Parents can now monitor what their children eat in school thanks to an electronic payment system being hailed as a new weapon in the fight against spiralling student obesity.
The system was introduced by Cobb County and Marietta City, two education authorities in Atlanta, Georgia, last month. It automatically downloads details of items students purchase from the school cafeteria to a website.
"Parents appreciate the opportunity to know exactly what their children are buying," said Bill Doughty, a spokesman for Marietta City Schools. "They can see if they've ordered fruit or a cookie."
The tracking function is an extension of a system used by 60 US education authorities that allows parents to set up special accounts from which students pay for their school dinners, rather than giving them cash.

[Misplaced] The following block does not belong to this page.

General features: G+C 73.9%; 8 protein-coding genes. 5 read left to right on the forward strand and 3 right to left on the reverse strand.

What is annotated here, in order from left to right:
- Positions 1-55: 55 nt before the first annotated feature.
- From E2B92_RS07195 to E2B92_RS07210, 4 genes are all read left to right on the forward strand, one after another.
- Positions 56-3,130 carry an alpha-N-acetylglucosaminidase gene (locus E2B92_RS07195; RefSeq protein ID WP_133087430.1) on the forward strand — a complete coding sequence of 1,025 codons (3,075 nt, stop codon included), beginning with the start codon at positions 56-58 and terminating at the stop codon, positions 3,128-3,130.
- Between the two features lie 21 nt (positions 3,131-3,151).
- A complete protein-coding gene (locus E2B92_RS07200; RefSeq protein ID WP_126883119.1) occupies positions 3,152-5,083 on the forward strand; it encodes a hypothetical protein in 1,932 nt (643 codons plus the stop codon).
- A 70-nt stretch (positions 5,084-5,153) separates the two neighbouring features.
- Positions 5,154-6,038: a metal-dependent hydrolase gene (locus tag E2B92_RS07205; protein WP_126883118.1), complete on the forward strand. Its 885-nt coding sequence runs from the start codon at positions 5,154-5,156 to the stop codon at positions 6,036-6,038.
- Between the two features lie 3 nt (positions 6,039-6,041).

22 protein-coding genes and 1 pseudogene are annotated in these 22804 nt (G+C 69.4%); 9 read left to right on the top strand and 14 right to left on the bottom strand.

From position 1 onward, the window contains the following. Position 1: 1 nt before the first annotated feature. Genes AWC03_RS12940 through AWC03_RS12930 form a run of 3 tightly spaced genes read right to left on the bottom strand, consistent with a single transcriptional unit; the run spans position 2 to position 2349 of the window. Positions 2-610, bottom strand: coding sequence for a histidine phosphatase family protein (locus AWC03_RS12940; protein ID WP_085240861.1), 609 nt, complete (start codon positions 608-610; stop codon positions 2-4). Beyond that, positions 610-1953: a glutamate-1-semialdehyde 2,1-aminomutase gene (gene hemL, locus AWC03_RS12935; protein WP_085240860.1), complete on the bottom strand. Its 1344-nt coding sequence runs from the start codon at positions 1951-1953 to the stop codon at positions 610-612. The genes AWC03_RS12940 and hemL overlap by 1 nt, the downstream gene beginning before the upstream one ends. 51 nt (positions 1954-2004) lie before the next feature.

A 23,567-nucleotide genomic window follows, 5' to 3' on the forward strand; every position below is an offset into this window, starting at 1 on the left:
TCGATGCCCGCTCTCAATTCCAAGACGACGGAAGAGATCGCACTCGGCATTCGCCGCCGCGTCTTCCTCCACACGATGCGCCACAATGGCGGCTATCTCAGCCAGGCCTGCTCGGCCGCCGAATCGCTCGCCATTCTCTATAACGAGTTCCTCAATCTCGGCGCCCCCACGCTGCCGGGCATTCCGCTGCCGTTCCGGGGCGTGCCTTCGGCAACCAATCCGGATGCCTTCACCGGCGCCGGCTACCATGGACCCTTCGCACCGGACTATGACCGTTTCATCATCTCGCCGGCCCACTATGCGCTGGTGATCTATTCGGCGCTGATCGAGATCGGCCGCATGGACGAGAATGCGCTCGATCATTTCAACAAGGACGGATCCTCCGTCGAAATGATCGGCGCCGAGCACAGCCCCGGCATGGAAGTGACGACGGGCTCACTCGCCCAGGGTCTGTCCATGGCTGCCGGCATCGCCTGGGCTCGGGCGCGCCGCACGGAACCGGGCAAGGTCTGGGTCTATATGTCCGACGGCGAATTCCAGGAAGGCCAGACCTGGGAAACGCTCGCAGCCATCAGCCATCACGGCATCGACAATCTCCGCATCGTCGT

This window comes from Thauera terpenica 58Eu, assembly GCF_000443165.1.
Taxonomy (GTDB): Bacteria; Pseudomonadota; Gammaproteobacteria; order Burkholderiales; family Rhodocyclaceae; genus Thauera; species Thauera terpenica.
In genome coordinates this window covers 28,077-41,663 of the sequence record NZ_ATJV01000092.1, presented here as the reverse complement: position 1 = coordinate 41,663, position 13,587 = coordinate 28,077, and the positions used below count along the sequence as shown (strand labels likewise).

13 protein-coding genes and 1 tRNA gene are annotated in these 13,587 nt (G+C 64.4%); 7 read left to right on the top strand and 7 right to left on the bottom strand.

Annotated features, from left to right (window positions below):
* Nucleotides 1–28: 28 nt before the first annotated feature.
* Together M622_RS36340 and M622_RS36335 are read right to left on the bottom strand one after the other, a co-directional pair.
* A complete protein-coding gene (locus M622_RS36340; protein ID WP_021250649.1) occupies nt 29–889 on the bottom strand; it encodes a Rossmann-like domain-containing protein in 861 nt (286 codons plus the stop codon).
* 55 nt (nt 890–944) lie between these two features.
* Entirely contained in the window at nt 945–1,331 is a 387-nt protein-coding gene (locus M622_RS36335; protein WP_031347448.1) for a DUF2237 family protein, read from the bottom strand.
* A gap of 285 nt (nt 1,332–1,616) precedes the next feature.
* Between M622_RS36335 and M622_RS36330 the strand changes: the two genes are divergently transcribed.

Its aim is to prevent students buying junk food outside school, Mr Doughty said.
Students enter a personal identification number at the cash register in the school cafeteria to charge meals to the account.
Parents log on to a website using a username and password, then call up their child's information by inputting a student identification number, said Tina Bennett, director of Atlanta, Georgia-based manufacturer Horizon Software International.
"There are some concerns that we shouldn't be offering less-healthy options at all," said Mr Doughty. "But it doesn't do us any good to provide meals that do not get purchased."
Marietta schools offer reduced-fat burgers and pizzas and low-sugar ketchup alongside fruit and salad, nutrition director Sandy Laffan said.